Yesterday morning, the Deputy UK High Commissioner to Kenya, Susie Kitchens, hosted a discussion focusing on the leadership and influence of women in politics.
The focus of the debate asked “what can be done to better support women’s political influence in Kenya?”
During the event, a report presenting the findings and policy considerations of the study on Strengthening the Leadership and Influence of Women in Politics and Public Service in Kenya, funded by the UK Department for International Development (DFID) through the East Africa Research Fund (EARF) was discussed.
— UK in Kenya (@UKinKenya) March 20, 2018
The research, undertaken by a team of seven Kenyan and US researchers, led by Dr Yolande Bouka, aimed to:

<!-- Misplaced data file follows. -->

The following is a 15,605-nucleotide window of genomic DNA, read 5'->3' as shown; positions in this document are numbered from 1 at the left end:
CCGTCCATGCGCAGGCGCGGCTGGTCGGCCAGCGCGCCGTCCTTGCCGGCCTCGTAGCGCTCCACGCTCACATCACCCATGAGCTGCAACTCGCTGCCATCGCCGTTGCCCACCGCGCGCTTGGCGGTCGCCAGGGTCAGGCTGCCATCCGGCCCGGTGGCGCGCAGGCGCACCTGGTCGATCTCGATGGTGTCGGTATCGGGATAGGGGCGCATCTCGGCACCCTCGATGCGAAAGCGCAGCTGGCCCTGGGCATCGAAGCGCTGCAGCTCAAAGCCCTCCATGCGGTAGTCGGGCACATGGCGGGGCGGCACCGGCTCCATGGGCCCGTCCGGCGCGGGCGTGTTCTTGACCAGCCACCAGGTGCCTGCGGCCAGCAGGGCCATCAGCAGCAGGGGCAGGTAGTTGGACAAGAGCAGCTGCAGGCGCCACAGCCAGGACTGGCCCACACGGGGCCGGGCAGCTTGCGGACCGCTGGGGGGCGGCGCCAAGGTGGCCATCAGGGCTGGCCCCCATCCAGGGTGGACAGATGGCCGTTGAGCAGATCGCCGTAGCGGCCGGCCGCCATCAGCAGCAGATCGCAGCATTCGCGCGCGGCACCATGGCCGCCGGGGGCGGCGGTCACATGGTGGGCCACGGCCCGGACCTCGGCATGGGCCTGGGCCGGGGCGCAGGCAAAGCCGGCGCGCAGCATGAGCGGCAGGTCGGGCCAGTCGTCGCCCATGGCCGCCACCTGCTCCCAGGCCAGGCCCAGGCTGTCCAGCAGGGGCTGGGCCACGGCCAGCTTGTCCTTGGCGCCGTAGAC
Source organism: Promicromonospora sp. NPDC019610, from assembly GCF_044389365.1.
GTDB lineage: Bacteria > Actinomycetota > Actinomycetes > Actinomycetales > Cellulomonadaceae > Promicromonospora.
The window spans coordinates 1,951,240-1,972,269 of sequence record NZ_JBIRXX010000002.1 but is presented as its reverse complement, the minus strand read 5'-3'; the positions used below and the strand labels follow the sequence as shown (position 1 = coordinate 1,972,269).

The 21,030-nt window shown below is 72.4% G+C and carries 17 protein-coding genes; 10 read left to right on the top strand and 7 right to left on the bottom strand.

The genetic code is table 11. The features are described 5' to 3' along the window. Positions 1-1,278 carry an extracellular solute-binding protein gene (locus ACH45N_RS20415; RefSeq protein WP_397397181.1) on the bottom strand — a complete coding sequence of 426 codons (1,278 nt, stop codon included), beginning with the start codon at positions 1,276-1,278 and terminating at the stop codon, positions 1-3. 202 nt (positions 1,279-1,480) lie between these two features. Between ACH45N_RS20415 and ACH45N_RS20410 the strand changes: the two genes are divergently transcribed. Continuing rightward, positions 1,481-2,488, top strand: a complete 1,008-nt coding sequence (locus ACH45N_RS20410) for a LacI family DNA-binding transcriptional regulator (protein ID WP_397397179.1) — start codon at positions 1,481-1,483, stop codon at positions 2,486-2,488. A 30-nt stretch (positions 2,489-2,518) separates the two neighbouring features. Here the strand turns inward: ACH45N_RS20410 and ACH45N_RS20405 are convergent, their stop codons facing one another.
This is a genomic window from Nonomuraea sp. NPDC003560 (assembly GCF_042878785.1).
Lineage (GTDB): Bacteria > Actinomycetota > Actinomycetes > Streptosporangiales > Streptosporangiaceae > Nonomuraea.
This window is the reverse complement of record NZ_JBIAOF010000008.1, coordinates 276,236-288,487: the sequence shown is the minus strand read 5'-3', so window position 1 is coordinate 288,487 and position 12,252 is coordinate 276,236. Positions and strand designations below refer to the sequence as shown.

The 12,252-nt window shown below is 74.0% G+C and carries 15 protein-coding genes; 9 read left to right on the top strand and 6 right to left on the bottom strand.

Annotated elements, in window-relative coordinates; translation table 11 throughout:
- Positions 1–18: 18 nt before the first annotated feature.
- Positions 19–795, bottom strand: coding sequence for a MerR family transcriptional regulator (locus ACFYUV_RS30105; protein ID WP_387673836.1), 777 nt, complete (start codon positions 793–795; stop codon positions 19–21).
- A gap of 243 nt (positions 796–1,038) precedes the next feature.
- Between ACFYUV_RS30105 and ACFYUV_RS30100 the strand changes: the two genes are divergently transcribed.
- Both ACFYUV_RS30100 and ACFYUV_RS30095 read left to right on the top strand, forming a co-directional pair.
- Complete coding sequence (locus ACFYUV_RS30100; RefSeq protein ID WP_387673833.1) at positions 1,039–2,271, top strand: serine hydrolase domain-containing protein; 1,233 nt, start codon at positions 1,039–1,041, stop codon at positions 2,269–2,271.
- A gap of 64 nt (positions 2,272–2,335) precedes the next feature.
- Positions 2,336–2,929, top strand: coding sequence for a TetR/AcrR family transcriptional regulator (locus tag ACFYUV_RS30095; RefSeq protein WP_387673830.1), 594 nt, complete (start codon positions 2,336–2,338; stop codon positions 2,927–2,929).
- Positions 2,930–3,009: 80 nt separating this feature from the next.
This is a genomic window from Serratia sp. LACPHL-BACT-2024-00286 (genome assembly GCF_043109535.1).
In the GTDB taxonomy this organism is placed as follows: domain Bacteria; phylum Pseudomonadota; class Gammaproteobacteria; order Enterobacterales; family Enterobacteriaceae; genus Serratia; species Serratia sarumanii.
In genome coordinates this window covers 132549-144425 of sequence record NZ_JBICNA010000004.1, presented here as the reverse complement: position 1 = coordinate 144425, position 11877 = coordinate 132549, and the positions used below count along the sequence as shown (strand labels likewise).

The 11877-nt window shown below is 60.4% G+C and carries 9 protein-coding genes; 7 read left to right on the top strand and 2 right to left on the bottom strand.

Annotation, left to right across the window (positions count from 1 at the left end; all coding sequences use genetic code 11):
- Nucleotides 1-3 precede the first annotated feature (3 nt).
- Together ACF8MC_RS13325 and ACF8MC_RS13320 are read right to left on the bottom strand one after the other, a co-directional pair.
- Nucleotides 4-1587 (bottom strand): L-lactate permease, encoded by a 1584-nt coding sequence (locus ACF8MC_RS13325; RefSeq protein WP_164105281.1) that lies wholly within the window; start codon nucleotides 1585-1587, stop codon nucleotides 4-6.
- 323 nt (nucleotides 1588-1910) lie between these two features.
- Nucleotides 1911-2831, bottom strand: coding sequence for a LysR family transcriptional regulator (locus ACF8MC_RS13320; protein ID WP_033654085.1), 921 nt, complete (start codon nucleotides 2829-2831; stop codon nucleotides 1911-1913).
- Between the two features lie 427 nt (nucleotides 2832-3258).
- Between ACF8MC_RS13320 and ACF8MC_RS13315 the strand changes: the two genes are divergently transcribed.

- Map the level of women’s representation in decision-making roles in the Government of Kenya (GoK);
- Identify the factors that impact the level of women’s representation in decision making roles in the GoK;
- Evaluate the impact of the two-thirds gender rule and women’s representation in politics on human and economic development outcomes.
The research challenges previous attempts to identify universal obstacles that affect all women in Kenya. Instead, the study shows that the barriers to entry and influence differ greatly depending on the position being held or sought, and the branch of government. It concludes with a series of policy considerations and fields of action for the Government of Kenya and other stakeholders committed to realizing the full implementation of the Gender Principle.
Tweeting during the event, the UK High Commission posted: “The UK recognises the critical role women play in transforming our societies to become more inclusive and sustainable.
“We can’t have effective governance systems if half the population is unable to compete,” they added.